• 1000 Images

    1000 images1000 Images on The Top of my Tongue Words: "This trilingual directory provides more than 3,000 idiomatic phrases classified according to theme. Each one is inserted into a short text that illustrates its meaning and contains a digital audio file. Listening to the file allows us to fully understand all the various shades in the pronunciation. The site also includes exercises and games as well as brief, humorous animations, which contribute to the discovery of the fascinating world of colorful expressions." This resource is available in French,Spanish, and English. 

  • Alba Learning

    AlbaLearningAlba Learning es un sitio donde puedes encontrar una gran variedad de audiolibros gratis. Presiona aqui para ver una lista completa de todos los libros disponibles.

  • Audacity

    audacity

    Audacity is a great free audio recorder and editor. It is available in multiple languages and for various computer platforms. Audacity lets you record in multiple channels (stereo), import, export, mix, edit, and convert all of your audio files. Audacity is already installed on all CCSD teacher computers, click hereif you want to dowload it for your home computer.

  • Blabberize

    BlabberizeBlabberize lets you animate and add your voice to any picture using the microphone from your computer, a telephone, or your prerecorded message.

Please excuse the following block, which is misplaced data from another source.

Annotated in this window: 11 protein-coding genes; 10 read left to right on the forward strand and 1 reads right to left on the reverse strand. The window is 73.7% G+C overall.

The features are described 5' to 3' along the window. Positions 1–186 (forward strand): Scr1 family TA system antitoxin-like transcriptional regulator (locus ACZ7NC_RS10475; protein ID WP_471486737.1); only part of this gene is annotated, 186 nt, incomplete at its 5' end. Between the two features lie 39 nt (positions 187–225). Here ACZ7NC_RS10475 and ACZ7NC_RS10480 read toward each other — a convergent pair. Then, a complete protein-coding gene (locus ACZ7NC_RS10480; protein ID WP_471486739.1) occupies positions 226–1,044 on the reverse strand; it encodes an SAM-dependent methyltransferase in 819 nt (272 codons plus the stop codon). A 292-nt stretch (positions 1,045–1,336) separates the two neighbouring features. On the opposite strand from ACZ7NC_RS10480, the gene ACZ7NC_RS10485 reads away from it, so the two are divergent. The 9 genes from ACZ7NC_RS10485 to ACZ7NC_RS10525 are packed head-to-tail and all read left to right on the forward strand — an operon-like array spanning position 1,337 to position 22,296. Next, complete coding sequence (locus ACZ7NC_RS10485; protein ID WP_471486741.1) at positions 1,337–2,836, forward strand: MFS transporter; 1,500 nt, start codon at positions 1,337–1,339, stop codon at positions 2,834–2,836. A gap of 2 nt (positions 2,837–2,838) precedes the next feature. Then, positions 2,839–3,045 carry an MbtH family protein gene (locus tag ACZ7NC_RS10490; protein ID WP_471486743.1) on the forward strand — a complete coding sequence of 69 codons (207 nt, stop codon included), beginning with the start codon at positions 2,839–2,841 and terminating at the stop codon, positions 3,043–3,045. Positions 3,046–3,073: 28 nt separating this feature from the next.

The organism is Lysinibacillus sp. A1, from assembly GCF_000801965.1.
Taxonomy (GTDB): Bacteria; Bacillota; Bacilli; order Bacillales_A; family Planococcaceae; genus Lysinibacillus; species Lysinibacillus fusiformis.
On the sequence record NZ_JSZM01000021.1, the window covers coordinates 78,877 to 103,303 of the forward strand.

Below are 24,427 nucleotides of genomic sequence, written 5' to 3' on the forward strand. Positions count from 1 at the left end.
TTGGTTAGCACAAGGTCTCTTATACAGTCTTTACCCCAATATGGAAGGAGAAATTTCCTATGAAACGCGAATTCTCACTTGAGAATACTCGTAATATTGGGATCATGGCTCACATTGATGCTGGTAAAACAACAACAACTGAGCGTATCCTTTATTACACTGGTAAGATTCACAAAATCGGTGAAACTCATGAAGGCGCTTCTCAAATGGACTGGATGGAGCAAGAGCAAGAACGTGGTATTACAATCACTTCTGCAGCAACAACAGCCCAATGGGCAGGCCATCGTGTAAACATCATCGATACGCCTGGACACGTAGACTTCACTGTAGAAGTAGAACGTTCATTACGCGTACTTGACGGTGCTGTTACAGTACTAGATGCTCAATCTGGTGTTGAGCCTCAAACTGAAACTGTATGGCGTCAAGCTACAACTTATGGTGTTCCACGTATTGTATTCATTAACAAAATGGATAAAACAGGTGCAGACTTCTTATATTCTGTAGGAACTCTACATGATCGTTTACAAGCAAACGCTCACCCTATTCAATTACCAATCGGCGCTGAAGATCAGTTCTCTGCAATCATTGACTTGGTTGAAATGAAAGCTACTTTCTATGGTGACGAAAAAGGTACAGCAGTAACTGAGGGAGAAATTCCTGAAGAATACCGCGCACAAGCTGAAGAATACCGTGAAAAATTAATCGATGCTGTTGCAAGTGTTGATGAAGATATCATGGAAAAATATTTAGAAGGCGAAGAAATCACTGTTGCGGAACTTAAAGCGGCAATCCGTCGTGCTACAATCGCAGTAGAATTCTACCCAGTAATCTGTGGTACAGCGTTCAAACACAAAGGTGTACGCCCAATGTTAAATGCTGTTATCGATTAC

In the Classroom: Have your students select a picture of a character and answers to questions, speeches, summaries, opinions, etc; using their voice to speak for their character.

  • Cacoo

    cacooCacoo is an online diagraming tool that allows you to create site maps, wire frames, UML and network charts for free. It allows full team collaboration when creating diagrams and does not require installations of any kind. Use Google Docs? Cacoo is available to use with Google Docs as well.

  • Collaborative Classroom with MS OneNote

    OneNoteThis webinar presented by David S. Squires and sponsored by ISTEand Microsoft shows teachers how to build a collaborative classroom using Microsoft OneNote. 

    For more information on how to use OneNote go to the OneNote for Teachers website

     

     

     

  • Draw.io

    draw io logo

    Draw.iois a web based diagramming application that allows users to create diagrams and export them to Google Drive ,OneDrive and Dropbox in multiple formats.

  • International Children's Digital Library

    ICDL

    The International Children's Digital Library is an online library that offers books for children of various ages in different languages completely free. It contains hundreds of books from all over the world representing multiple cultures and languages.

  • Librivox

    LibrivoxLibriVox volunteers record chapters of books in the public domain and release the audio files back onto the net. Their goal is to make all public domain books available as free audio books.

    Explore their library and find thousands of audio books in multiple genres and languages.

  • Lino

    linoLinois a free sticky and canvas service that allows users to share ideas, photos, and collaborate in online discussions. You can upload pictures, videos, or notes from your computer or mobile device to your color coded stickies.